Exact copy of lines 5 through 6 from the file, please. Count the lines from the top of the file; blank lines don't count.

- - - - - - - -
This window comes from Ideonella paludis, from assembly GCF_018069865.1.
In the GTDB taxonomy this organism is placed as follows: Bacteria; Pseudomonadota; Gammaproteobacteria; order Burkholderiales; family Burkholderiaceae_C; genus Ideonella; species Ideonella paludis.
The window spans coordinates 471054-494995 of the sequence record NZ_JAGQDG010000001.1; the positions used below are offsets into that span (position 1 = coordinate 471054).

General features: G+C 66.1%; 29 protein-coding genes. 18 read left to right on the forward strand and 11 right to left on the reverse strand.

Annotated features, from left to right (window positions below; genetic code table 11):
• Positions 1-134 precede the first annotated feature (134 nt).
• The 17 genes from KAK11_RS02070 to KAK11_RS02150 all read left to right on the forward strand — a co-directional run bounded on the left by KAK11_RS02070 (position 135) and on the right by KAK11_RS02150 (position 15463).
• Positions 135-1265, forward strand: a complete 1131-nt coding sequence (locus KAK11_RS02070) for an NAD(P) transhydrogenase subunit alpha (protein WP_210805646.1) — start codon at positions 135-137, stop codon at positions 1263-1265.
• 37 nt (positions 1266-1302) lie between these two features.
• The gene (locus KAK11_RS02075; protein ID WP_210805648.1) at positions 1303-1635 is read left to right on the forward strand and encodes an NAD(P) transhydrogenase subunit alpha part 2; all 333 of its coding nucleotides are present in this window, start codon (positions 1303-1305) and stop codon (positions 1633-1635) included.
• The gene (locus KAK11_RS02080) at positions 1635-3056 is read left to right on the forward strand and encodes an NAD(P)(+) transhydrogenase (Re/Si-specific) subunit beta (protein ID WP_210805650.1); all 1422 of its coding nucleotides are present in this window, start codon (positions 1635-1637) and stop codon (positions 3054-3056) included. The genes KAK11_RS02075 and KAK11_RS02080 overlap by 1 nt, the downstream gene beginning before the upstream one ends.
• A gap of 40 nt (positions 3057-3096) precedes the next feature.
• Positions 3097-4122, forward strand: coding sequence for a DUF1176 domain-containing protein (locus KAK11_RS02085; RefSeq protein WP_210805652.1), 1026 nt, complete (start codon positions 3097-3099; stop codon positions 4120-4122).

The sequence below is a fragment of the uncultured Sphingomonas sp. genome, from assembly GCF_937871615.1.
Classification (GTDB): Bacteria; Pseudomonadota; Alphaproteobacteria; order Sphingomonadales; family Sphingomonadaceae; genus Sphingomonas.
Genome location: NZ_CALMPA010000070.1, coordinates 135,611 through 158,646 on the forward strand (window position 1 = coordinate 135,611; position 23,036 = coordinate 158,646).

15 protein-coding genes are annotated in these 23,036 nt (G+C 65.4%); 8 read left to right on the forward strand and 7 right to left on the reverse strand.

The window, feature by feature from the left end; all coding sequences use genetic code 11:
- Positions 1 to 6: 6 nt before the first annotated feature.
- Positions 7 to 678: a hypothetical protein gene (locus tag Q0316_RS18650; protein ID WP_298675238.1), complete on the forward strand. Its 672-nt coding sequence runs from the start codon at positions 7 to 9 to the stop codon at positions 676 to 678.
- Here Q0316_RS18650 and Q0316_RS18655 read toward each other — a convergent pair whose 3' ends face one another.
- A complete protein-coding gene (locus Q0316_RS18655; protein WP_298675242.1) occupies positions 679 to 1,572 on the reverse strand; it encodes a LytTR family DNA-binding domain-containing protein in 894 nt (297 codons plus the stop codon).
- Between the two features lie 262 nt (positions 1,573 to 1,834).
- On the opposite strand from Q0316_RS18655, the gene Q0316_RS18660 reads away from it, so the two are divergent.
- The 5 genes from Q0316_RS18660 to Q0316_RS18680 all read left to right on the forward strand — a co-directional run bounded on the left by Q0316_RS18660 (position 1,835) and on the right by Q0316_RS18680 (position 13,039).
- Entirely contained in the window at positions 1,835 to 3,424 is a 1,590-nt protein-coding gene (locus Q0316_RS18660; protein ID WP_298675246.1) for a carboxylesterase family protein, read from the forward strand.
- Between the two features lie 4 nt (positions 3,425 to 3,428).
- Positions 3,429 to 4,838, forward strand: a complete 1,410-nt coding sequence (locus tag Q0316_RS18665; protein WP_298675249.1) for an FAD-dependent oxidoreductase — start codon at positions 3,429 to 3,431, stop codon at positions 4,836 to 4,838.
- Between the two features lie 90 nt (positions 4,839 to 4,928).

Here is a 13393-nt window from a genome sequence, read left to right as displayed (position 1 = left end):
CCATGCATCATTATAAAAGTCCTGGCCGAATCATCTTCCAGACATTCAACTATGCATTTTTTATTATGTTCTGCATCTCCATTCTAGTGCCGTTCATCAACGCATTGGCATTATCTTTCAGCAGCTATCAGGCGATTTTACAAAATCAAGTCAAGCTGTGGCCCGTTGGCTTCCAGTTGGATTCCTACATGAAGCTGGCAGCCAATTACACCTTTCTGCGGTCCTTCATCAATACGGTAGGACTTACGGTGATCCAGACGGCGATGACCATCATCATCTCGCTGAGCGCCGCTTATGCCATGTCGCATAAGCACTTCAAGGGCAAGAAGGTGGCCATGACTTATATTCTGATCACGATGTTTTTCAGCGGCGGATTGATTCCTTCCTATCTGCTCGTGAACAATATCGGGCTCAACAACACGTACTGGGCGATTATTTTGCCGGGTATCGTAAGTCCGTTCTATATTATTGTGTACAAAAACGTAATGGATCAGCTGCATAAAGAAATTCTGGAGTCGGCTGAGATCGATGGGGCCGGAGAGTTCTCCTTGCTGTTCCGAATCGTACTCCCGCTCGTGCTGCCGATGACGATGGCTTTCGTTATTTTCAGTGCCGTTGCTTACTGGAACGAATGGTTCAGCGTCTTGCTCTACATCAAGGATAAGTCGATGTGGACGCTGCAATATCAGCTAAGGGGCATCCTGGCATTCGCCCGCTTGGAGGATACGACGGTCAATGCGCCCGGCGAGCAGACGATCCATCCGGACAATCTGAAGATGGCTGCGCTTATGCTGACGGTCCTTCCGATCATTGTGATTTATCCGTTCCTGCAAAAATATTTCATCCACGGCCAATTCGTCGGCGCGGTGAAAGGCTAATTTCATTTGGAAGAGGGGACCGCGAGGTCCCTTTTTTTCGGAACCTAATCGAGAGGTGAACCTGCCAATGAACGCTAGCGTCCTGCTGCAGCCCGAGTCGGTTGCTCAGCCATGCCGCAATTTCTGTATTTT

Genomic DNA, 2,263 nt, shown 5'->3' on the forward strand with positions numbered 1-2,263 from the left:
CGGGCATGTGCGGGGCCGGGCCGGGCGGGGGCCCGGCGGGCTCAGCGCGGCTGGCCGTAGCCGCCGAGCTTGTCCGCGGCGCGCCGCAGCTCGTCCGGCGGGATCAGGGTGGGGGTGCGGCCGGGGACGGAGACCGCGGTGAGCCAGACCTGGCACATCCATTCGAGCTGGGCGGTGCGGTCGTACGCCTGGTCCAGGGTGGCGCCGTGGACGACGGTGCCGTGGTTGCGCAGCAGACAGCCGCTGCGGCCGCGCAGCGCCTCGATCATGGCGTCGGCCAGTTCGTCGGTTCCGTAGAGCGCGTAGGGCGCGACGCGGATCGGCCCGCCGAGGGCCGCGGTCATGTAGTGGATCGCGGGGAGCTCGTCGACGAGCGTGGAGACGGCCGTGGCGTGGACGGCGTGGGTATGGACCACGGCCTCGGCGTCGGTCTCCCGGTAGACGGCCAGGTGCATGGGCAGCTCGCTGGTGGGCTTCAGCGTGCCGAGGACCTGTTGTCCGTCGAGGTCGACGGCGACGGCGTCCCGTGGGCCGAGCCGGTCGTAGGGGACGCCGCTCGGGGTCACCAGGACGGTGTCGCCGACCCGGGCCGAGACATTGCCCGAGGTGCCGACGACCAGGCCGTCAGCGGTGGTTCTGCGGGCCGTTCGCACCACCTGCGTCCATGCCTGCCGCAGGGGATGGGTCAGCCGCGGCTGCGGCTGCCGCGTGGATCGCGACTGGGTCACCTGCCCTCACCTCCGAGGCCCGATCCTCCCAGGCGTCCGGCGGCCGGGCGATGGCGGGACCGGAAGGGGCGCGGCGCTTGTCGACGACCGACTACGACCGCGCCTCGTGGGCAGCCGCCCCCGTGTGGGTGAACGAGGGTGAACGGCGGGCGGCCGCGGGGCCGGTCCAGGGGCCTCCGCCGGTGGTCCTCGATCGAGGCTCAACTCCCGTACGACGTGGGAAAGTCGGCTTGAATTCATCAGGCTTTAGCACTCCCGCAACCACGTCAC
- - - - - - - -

Annotated features, from left to right (window positions below; genetic code table 11):
• Positions 1-134 precede the first annotated feature (134 nt).